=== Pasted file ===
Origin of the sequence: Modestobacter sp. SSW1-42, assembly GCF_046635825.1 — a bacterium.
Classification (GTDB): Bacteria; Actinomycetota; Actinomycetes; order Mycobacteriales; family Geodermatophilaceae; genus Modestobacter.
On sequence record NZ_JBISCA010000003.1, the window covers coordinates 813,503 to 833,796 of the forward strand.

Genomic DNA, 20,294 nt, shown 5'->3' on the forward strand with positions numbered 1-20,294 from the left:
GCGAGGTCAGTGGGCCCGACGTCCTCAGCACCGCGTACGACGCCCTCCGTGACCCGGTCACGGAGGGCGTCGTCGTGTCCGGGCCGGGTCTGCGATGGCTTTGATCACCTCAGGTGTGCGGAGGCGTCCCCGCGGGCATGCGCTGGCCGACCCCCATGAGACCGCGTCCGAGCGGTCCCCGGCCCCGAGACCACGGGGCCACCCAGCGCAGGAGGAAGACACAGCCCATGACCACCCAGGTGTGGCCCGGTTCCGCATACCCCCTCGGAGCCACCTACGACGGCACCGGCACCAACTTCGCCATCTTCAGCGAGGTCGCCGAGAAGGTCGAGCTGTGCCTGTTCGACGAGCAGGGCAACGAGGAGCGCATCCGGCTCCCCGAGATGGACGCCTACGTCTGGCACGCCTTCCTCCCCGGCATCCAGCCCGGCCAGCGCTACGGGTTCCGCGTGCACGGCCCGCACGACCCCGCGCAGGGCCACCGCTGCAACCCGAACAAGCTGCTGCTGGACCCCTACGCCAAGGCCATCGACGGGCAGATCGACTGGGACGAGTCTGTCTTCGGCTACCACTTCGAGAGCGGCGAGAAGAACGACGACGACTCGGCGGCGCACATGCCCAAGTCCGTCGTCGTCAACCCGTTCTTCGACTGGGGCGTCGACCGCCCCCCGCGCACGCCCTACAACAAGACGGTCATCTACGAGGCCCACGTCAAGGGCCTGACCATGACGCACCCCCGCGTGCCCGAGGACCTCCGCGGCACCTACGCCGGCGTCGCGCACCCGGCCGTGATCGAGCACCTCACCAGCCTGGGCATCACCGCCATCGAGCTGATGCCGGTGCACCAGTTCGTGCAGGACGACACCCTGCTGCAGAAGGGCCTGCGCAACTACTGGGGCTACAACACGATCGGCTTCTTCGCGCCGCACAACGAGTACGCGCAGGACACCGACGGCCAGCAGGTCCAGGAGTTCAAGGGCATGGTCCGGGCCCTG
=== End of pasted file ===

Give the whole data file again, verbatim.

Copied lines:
Origin of the sequence: Modestobacter sp. SSW1-42, assembly GCF_046635825.1 — a bacterium.
Classification (GTDB): Bacteria; Actinomycetota; Actinomycetes; order Mycobacteriales; family Geodermatophilaceae; genus Modestobacter.
On sequence record NZ_JBISCA010000003.1, the window covers coordinates 813,503 to 833,796 of the forward strand.

Genomic DNA, 20,294 nt, shown 5'->3' on the forward strand with positions numbered 1-20,294 from the left:
GCGAGGTCAGTGGGCCCGACGTCCTCAGCACCGCGTACGACGCCCTCCGTGACCCGGTCACGGAGGGCGTCGTCGTGTCCGGGCCGGGTCTGCGATGGCTTTGATCACCTCAGGTGTGCGGAGGCGTCCCCGCGGGCATGCGCTGGCCGACCCCCATGAGACCGCGTCCGAGCGGTCCCCGGCCCCGAGACCACGGGGCCACCCAGCGCAGGAGGAAGACACAGCCCATGACCACCCAGGTGTGGCCCGGTTCCGCATACCCCCTCGGAGCCACCTACGACGGCACCGGCACCAACTTCGCCATCTTCAGCGAGGTCGCCGAGAAGGTCGAGCTGTGCCTGTTCGACGAGCAGGGCAACGAGGAGCGCATCCGGCTCCCCGAGATGGACGCCTACGTCTGGCACGCCTTCCTCCCCGGCATCCAGCCCGGCCAGCGCTACGGGTTCCGCGTGCACGGCCCGCACGACCCCGCGCAGGGCCACCGCTGCAACCCGAACAAGCTGCTGCTGGACCCCTACGCCAAGGCCATCGACGGGCAGATCGACTGGGACGAGTCTGTCTTCGGCTACCACTTCGAGAGCGGCGAGAAGAACGACGACGACTCGGCGGCGCACATGCCCAAGTCCGTCGTCGTCAACCCGTTCTTCGACTGGGGCGTCGACCGCCCCCCGCGCACGCCCTACAACAAGACGGTCATCTACGAGGCCCACGTCAAGGGCCTGACCATGACGCACCCCCGCGTGCCCGAGGACCTCCGCGGCACCTACGCCGGCGTCGCGCACCCGGCCGTGATCGAGCACCTCACCAGCCTGGGCATCACCGCCATCGAGCTGATGCCGGTGCACCAGTTCGTGCAGGACGACACCCTGCTGCAGAAGGGCCTGCGCAACTACTGGGGCTACAACACGATCGGCTTCTTCGCGCCGCACAACGAGTACGCGCAGGACACCGACGGCCAGCAGGTCCAGGAGTTCAAGGGCATGGTCCGGGCCCTG